jets was rejected. Another draft was then submitted in
December, by the British proposing " ten marine leagues from
the Pacifick." This was followed on the 1st February, 1825,
by another draft in which they proposed, "ten marine
leagues from the Pacific Sea." The Russian Foreign Office
struck out the words "Pacific Sea" and reinstated their
original " la mer;" but left untouched the expressions "Ocean" and "Pacific Ocean," in the other
Articles.   This change to " la mer " was rejected by the Bri- 20 THE ALASKA BOUNDARY TRIBUNAL
tish; and finally both nations agreed to adopt the expression,
" ten marine leagues from the Ocean," in the Treaty signed
on the 16-28 February, 1825.
The final substitution of the term "ocean" for "sea,"
shews that the diplomatists adopted the more accurate term.
International Law gives a wider interpretation to the term
" sea," than it gives to the term " ocean;" for it makes the
term " sea " include, not only the high seas, or open ocean,
but also the ports, harbours, bays, and mouths of rivers, and
other arms of the sea, indenting the ocean-coast.
Thus the diplomatic contest of " ocean " and c mer " for a
place in the fourth Article of the Treaty, resulted in the British victory of " ocean " over the Russian " mer." But Great
Britain has been deprived of the fruits of that victory by the
decision of the majority of the Tribunal respecting Lynn
Canal and the other inlets indenting the Alaskan coast.
It is a maxim of legislative interpretation that where
the same expression occurs in various sections of a statute,
it shall receive a uniform interpretation in every part of
the Act. The maxim applies to Treaties which are of the
nature of international laws. And Lord Alverstone, in discussing the term "coast," as used in the Treaty, properly
negatives its "being used in two different meanings in the
same clause." But when discussing the term " Ocean" in
the same Treaty, he seeks to show that it has inconsistent
meanings by saying, "It cannot, I think, be disputed that,
for the purposes of the Treaty, the waters between those
[Wrangell and other] islands and the mainland, were included in the word Ocean." The expression "coast of
the continent"—which the 4th Article makes convertible
with " Ocean,"—was used to indicate the long trend of sea-
coast along that ocean. The term " coast"—instead of " shore,"
—carried into the Treaty the international doctrine of ligne
fictive, and thereby excluded bays and inlets indenting that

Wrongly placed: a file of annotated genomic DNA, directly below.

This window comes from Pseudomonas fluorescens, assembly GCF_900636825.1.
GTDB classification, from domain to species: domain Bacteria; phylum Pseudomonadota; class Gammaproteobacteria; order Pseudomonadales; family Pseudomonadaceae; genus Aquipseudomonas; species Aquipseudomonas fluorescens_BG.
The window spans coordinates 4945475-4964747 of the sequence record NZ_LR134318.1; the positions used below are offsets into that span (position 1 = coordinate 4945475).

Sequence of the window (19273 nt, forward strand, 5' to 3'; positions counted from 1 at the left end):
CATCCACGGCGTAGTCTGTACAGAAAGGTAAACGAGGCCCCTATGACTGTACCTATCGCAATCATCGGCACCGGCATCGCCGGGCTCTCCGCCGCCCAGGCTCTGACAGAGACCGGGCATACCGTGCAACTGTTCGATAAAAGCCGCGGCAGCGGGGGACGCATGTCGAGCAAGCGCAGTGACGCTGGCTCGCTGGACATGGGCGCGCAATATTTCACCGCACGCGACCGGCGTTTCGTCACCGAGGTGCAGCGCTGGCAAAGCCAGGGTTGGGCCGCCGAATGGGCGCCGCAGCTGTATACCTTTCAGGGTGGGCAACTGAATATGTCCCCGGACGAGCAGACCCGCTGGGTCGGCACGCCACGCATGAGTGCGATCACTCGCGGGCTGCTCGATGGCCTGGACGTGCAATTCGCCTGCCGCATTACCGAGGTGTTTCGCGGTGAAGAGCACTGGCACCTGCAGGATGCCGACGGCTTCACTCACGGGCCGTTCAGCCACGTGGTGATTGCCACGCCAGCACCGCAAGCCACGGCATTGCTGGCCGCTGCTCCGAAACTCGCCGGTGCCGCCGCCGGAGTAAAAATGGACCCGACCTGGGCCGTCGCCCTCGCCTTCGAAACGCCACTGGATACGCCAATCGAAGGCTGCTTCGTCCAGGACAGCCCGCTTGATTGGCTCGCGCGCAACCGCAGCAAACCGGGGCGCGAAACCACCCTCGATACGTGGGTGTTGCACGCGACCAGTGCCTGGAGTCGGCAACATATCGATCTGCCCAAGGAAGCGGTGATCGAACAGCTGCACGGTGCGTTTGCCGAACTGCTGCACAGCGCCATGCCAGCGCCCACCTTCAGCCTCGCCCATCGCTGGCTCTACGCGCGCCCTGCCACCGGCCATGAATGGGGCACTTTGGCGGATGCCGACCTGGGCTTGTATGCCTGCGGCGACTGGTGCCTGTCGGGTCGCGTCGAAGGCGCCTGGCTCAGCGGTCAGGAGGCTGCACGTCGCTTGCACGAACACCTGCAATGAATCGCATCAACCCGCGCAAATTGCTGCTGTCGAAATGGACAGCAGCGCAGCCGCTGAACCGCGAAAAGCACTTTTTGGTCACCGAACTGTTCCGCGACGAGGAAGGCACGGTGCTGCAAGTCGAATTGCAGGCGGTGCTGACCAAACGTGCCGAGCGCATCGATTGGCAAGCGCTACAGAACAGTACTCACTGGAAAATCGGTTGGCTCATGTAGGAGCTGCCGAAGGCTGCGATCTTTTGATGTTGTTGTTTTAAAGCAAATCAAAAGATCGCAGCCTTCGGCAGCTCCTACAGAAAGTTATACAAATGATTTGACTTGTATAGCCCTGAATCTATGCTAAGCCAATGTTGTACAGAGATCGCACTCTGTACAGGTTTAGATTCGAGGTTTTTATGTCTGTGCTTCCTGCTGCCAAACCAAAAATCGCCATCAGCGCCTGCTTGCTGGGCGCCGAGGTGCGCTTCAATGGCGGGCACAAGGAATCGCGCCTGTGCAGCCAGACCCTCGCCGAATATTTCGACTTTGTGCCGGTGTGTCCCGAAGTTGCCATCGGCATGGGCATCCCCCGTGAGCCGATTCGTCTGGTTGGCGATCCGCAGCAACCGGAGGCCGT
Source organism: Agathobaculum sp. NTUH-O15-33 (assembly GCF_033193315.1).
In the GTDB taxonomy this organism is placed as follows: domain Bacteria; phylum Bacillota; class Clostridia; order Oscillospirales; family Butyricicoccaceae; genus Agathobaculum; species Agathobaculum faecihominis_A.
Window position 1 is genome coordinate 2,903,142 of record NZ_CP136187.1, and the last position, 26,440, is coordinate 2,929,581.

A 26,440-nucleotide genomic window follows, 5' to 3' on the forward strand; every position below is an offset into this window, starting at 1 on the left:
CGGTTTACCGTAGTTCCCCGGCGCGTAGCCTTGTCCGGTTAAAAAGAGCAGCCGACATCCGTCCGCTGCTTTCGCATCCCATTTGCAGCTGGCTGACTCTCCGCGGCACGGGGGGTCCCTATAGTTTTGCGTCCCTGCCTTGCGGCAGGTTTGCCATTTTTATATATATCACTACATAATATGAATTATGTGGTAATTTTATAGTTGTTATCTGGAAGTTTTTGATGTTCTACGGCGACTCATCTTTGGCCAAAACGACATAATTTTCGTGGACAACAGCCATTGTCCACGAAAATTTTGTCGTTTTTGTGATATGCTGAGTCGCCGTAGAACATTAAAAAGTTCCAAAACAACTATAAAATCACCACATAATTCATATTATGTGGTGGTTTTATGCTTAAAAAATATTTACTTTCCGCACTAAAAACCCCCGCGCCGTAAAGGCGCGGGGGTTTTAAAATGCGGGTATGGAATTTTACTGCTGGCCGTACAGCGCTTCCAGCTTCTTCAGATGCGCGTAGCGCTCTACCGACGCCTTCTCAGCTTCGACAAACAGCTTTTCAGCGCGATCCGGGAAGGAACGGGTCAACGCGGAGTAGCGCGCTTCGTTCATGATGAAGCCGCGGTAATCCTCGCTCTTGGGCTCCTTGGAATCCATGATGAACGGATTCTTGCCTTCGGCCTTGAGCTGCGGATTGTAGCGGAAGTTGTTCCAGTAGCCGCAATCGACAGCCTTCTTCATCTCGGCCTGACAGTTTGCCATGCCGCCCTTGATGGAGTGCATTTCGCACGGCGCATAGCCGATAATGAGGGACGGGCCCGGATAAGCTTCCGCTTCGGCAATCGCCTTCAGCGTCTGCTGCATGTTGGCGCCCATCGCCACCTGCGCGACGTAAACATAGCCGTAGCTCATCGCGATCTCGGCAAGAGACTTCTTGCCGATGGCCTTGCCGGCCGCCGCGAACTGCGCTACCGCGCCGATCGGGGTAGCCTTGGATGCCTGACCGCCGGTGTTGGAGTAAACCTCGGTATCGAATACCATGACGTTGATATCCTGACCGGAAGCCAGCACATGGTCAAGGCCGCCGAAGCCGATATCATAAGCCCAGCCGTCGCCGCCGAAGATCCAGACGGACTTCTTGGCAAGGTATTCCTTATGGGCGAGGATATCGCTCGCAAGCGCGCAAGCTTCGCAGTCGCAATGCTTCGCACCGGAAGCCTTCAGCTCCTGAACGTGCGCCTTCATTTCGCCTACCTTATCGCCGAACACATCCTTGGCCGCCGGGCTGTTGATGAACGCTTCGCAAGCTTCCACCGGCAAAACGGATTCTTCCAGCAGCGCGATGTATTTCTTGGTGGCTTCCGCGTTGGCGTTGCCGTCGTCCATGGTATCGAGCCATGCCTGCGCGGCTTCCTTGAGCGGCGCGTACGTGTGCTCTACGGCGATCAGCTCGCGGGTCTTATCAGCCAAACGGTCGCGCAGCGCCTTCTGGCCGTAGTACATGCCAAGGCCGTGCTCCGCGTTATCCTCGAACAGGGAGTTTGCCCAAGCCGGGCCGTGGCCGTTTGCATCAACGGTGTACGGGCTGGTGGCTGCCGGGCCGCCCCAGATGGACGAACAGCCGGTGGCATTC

coast from the term " Ocean." The President supported this
when he said that no one would describe himself, when reaching "the head of Lynn Canal, or Taku Inlet, as being upon AND  INTERNATIONAL LAW. 21
the Ocean." But his decision negatives the logical result, and
gives to Lynn Canal—which, in International Law, is an
inland territorial water and is treated as land inside the ligne
fictive,—equal dignity in International Law to that of
" Ocean," which, as the common highway of nations, is subject
to no nation or sovereign,—a Tribunal mosaic shewing how
the square pegs of legal science were forced into the sinuous
holes of diplomatic finesse.
Turning now to the words of the Treaty of 1825, it will
appear that the "summits of the mountains parallel to the
coast" were designated as the primary international boundary line, conditional, however, on their inland limit; and it
prescribed what should be the base or datum line of that
governing limit, which may be put in terse phraseology thus:
" Whenever the summit of the mountains which extend in a
direction parallel to the coast . . . shall prove to be of
a distance of more than ten marine leagues from the Ocean,
, . . the line parallel to the windings of the coast shall
never exceed the distance of ten marine leagues therefrom."
There words clearly made the ocean " coast of the continent"
the base or datum line of the inland measurement.
Had the learned President applied Hautefeuille's rule to
his own definition of " coast," he would have found that the
base or datum line should be continued across the mouths of
Lynn Canal and the other inlets, and that the lisiere boundary line would then cross them at ten marine leagues from
the ligne fictive "coast of the continent."
But the learned President again says: "It is difficult to
see how the words e summit of the mountains' could be
applicable if it was contemplated that there might be a gap
oi six miles between summit and summit crossing the water."
His difficulty is clearly removed by the Treaty providing for
the absence of mountain summits for a boundary line, by the
alternative of a substitute boundary line "ten marine leagues
from the Ocean;" and if, instead of " a gap of six miles crossing the water," the gap was caused by crossing a level prairie
of   six   miles   between   summit   and   summit,   would   the 22 THE ALASKA BOUNDARY TRIBUNAL
Tribunal have been warranted in going inland and round
the level prairie until they found mountain summits? The
submerged land of the inlets is as bare of mountain summits
as the level land of the prairie; and, that being so, where is
the suggested difficulty?
The ratio decidendi of the Tribunal's decision makes the
term " coast," synonymous with the term " shore,"—a term
which Wheaton and other American authorities have used as
appropriate to bays, tidal rivers, and inlets;—and it may
enable the United States to raise an influential argument
against the persistent enforcement of the doctrine of " ligne